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Personal reflections

January 2022: Started out slowly 🐢

January 2022

January has been good. My main overarching mindset this year is to pace myself in terms of how much I get done because this year is a marathon, not a sprint. I don’t want to be super exhausted close to the end of the year. I believe I’ve started out well.

Then I’m doing the more or less challenge, got it from Josh Spector’s newsletter. Each month I’ll commit to do more or less of one thing in an effort to improve my life. I like that it’s just one thing and it’s doable.

For January, I focused on taking less sugar, I’m surprised by how much sugar I had to avoid from the simple things like biscuits and beverages—of course outright surgery substances were out of the question. Everyday one part of my brain felt odd or rather sugar deprived. Now the month is over, I suppose it’ll help me question how much sugar I need to take it.

You should try the challenge, in February I’ll most likely focus on Meditation and mindful breathing.

Highlights of the Month

  • I started cooking more for myself this year.
  • I’m back to exercising regularly; Skipping and press ups on most days and Saturday morning jogging.
  • I’m done with the first phase of the Mckinsey Forward program.

Helpful stuff I came across

📚 Permission to Feel: Unlocking the Power of Emotions to Help Our Kids, Ourselves, and Our Society Thrive – Marc Brackett

“Until the 1980s, most psychologists viewed emotions as extraneous noise, useless static. Our feelings slow us down and get in the way of achieving our goals. We’ve all heard the message: Get over it. Stop focusing on yourself (as though such a thing were possible!). Don’t be so sensitive. Time to move on.”

An excellent book on how to understand and regulate your emotions. I learnt so much from this book, but one thing that stood out is me realizing I didn’t know the difference between Jealousy and Envy until I read this book. A reminder that by wrongly describing emotions, we’re starting off on the wrong foot.

🗞️ Life’s Work: An Interview with Jerry Seinfeld – Harvard Business Review

Can you teach someone to be funny?

Nope. You can teach someone aspects of making it in the comedy profession, but you can’t teach someone to be funny. I didn’t realize how genetic it was until I saw my daughter—I couldn’t believe how funny she was. I didn’t teach her to be that way, and I know my dad was funny, so now I see that there’s a huge genetic component. You just pop out with this thing.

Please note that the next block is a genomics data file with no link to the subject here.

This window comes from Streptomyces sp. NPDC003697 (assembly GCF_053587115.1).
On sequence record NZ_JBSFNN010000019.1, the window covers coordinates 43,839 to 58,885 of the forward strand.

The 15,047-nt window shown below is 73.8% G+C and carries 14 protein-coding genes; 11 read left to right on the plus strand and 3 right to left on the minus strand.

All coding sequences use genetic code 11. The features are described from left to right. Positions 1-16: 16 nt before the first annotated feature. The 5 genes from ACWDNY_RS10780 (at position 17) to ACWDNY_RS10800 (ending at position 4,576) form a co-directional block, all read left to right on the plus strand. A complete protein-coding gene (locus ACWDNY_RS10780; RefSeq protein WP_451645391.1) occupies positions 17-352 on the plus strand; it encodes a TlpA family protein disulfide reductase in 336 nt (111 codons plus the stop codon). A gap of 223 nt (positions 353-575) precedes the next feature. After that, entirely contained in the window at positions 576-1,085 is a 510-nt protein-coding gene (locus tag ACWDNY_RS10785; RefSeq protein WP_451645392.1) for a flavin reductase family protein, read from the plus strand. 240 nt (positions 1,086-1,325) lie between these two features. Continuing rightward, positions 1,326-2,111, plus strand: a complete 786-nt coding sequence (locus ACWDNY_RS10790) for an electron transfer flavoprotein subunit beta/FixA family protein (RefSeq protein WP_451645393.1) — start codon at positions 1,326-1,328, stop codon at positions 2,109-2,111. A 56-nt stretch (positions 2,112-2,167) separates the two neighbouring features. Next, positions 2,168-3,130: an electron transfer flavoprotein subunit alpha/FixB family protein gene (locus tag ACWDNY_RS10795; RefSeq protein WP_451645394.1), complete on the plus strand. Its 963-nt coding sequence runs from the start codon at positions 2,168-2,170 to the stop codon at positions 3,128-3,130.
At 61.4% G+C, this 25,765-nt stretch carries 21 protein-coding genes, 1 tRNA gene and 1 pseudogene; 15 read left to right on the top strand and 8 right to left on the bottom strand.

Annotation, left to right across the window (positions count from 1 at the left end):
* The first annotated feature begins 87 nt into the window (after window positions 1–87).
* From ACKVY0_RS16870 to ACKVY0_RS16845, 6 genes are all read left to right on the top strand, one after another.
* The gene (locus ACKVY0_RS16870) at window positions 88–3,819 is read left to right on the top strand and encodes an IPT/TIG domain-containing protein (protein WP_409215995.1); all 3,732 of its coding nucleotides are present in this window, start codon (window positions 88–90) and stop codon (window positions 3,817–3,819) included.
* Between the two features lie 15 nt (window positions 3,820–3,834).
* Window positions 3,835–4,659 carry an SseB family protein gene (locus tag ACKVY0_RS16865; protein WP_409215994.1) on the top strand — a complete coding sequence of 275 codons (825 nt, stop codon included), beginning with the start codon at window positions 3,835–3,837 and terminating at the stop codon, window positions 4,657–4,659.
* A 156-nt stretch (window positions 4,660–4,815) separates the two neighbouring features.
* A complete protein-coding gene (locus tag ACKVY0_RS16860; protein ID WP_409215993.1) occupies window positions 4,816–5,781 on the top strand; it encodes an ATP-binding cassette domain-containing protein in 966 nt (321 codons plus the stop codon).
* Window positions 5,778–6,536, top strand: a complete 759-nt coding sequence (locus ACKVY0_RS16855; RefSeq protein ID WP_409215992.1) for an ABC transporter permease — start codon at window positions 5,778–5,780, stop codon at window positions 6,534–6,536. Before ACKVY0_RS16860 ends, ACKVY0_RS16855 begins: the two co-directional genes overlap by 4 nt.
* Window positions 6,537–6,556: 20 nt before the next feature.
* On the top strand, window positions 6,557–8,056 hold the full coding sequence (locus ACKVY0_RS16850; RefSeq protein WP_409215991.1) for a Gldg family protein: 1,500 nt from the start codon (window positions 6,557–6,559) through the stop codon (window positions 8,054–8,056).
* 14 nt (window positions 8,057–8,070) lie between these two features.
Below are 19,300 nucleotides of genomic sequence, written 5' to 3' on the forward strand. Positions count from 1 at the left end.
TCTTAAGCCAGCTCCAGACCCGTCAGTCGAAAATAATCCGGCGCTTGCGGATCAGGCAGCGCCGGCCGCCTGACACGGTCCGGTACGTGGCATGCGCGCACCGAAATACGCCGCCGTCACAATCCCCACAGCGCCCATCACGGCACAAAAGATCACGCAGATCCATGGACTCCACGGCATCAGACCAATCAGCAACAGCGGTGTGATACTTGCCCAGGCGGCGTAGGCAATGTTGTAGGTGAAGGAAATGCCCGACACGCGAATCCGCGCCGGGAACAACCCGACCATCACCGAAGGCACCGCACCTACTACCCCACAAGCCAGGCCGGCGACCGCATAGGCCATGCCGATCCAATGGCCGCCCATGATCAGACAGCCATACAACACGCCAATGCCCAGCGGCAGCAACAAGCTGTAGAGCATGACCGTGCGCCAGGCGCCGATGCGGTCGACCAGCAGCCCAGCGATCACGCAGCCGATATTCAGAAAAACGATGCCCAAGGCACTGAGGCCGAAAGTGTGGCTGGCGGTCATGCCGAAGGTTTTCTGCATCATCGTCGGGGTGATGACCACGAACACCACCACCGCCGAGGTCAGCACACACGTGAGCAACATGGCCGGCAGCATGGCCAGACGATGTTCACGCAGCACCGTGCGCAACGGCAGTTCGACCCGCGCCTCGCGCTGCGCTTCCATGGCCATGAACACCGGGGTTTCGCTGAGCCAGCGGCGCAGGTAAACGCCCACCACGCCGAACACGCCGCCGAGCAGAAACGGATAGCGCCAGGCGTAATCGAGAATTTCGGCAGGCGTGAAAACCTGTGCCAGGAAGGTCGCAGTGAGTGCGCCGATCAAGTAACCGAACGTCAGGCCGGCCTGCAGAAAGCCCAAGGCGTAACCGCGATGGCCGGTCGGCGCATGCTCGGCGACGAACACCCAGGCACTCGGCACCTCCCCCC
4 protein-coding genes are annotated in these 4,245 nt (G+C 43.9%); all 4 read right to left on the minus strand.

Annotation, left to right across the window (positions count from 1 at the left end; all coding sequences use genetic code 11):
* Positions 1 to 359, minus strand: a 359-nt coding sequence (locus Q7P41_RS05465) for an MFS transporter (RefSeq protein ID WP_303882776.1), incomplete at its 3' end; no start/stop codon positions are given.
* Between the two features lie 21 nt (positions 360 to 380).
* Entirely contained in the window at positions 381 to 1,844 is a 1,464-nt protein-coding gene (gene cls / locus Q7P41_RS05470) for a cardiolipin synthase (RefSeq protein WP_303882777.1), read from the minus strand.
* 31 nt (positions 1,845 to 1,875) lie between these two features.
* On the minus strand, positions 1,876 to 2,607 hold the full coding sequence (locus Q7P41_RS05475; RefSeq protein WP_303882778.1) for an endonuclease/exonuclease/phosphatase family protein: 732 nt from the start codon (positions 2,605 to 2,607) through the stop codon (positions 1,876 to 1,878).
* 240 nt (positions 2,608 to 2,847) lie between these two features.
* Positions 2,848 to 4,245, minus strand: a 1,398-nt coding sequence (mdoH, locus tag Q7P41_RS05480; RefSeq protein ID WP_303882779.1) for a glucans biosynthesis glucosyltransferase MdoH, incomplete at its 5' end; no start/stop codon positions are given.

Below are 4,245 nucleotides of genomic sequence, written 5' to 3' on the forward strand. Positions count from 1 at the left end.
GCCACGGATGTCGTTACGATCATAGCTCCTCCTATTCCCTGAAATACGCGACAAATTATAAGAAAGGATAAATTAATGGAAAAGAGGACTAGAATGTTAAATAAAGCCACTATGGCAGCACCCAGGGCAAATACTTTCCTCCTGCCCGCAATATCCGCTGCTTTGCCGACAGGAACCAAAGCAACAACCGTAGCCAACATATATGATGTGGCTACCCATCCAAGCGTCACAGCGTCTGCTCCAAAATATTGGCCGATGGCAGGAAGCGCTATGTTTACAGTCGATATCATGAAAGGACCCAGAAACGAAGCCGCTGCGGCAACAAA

🗞 Tesla’s African expansion is imminent but is it reasonable to drive one in Lagos?

“In a regular car’s engine you have about 200 moving parts, so if you take this out because it doesn’t exist in a Tesla, that’s 200 fewer things that can break. When you look at your automatic transmission, that’s another 800 fewer things that can break. So you’ve reduced your problems by like 1,000,” Ismail said.

Elon musk didn’t retweet or comment but it’s still one of my favorite articles. It stretched me to learn more about cars.

🎥 Neymar: The Perfect Chaos

A beautiful documentary on the Brazilian Footballer Neymar’s life and sporting empire. Fun fact: About 250 employees are responsible for managing Neymar’s image and career.

Notable quote: After the 2014 incident, the doctor came in and told me, ‘I have two pieces of news. One good and one bad.’

“And I was like, ‘The bad one first.’

“‘The bad news is that you’re out of the World Cup.”

“And I’m like, ‘What’s the good one?’

“‘If you had been hit an inch to the side, you won’t have been able to walk again.”

+ WWII in Color: Road to Victory: I love history, for the first I heard an explanation of the United States’ decision to detonated two nuclear weapons over Japanese cities (Hiroshima and Nagasaki) that made sense.

🎥 ”I knew I was depressed, but I refused to accept it’ Toyin Abraham sits #WithChude

I enjoyed watching this interview because when celebrities open up to share stories of their dark hours, it reminds us that they’re humans. There’s also another episode with Jimi Agbaje[paywall] that I enjoyed watching.

+ Talent, Guts and Success ft Bovi.I also enjoyed watching this interview.

🗞 Lessons from my first year as a journalist

About a year ago I made a career change from Accounting to Journalism. As I like to say, I moved from obsessing over numbers to obsessing over narratives. Why? Among many reasons, it was an opportunity to learn about an aspect of life I wasn’t too familiar with: storytelling.

This article has been in draft for a few months, glad it finally out.

+ Learning Curve 2021: Some of the most helpful books, articles, podcasts, videos I came across. As usual, here’s 2021 list.

Favorite Quote 💭

Doing your best might look different every day.

Thank you for reading!

See you on the last Saturday or Sunday in February 2022 – so help me God!

Did you come across anything helpful or something that got to you? Please share with me. Also If you have any feedback please reply via email

Have a terrific February!

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